Major William Francis Barr came to South Africa with the Second Contingent of the Victoria Mounted Rifles at the end of 1899, holding the rank of Sergeant. After the War, he settled in Vryheid, Natal, where he was joined by his childhood sweetheart.

In 1906 he served in the Bambatha Rebellion, whilst in the First World War he served under General Louis Botha in South West Africa and under General J.C. Smuts in East Africa where he was awarded the Italian Medal for Military Valour. In later years, as a member of 10th Mounted Rifles (Botha Ruiters) he received the Colonial Auxiliary Forces Long Service Medal.

For many years, up to his death in July 1972, at the age of 94, he was Chairman of the Vryheid branch of the South African Legion.

I first met Major Barr some years back, through a good friend of mine who lives in Vryheid, Mr Alf Wade. On my occasional meeting with the Major whilst attending a memorial service on some Zulu War battlefield, he had hinted that his greatest wish was to revisit the Cape and Transvaal battlefields before he died. Eventually I offered to take him, thinking that a trip of this nature could be both interesting and informative. We arranged to set out on Sunday, 3rd January 1971 and agreed to limit the journey to three weeks but decided not to set a date for our return.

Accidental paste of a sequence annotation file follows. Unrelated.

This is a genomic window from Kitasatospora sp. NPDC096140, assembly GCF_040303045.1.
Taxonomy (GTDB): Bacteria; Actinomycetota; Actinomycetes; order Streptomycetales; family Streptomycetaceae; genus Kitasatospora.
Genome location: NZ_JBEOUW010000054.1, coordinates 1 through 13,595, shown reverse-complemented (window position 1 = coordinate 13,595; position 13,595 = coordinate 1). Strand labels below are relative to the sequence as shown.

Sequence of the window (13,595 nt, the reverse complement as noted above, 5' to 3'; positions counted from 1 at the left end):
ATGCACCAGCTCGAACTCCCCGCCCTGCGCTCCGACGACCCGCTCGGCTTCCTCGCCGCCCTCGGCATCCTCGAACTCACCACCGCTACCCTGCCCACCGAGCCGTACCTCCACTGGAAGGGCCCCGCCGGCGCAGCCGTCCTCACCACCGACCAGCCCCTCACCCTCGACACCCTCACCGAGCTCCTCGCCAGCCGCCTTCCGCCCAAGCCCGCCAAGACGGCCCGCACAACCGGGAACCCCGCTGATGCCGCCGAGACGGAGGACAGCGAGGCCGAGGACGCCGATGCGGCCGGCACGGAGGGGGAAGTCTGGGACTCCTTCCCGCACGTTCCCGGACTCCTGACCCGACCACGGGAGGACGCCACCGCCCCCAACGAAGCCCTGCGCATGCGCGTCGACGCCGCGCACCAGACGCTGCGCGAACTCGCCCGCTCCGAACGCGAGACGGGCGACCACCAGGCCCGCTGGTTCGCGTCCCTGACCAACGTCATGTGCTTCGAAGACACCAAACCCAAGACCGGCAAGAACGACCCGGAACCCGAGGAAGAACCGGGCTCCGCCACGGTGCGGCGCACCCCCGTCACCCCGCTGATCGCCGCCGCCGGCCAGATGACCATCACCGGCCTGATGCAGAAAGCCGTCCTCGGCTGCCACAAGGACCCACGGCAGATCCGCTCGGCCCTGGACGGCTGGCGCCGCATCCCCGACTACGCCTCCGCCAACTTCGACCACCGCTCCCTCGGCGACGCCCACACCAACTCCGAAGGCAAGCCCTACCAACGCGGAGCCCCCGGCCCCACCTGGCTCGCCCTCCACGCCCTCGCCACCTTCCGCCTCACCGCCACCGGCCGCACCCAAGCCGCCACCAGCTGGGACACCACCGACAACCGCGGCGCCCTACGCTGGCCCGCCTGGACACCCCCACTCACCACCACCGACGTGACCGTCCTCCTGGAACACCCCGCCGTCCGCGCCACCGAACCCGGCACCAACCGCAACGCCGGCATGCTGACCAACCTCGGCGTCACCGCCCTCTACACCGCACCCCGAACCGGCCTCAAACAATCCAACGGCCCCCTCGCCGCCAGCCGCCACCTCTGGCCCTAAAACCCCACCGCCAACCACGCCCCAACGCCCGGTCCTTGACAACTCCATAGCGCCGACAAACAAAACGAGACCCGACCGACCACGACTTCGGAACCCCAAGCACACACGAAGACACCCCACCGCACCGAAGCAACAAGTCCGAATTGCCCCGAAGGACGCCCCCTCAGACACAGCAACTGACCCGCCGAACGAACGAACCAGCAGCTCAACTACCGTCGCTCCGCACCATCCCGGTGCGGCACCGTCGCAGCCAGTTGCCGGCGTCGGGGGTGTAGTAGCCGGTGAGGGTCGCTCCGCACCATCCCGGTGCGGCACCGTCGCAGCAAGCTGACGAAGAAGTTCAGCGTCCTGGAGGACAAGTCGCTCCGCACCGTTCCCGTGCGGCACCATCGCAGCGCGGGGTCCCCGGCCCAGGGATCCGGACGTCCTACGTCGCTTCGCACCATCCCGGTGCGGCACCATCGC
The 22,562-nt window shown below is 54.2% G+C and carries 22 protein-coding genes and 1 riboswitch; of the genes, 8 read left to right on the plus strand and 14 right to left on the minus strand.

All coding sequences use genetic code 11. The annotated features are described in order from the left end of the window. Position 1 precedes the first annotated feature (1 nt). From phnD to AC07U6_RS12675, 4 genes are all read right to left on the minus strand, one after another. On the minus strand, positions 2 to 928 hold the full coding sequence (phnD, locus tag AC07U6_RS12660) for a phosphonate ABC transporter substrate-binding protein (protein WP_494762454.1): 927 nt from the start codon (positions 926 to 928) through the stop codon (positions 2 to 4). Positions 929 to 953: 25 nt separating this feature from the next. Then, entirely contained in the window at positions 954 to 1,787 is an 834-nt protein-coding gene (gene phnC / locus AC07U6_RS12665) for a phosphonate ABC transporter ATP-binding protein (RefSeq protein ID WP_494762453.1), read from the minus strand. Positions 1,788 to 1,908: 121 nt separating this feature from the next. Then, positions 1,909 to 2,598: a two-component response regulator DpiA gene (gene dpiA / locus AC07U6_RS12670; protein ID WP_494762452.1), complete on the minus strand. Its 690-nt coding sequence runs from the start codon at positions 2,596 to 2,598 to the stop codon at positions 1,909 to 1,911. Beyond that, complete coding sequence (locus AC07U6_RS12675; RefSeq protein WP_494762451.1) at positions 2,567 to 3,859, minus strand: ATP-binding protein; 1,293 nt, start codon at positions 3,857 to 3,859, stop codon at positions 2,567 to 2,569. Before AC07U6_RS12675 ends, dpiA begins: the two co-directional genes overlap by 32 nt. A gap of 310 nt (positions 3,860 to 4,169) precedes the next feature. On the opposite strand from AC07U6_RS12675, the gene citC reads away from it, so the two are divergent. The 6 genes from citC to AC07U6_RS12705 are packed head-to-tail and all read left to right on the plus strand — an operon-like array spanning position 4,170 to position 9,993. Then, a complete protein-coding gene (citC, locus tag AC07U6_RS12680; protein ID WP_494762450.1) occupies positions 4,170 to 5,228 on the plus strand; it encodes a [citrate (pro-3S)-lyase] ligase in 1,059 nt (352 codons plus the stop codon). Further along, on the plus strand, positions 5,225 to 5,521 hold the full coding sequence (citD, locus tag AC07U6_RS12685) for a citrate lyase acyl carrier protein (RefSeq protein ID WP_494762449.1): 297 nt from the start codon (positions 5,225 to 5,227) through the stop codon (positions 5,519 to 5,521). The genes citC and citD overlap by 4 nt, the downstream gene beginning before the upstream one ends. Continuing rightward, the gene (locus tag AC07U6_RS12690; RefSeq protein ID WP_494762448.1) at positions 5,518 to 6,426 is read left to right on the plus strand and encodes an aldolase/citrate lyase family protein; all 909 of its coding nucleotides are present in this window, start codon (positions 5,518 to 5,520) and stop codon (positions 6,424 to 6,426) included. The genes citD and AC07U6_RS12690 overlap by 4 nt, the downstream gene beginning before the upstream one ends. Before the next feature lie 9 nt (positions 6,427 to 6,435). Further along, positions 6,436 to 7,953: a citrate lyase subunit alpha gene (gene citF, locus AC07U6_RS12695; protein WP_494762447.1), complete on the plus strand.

We left Vryheid at l5h00. As soon as the Major sat down he started talking and did not stop until we had reached our first objective, Groenkop battlefield, near Kestell in the Orange Free State. How I wish I could have absorbed all he said!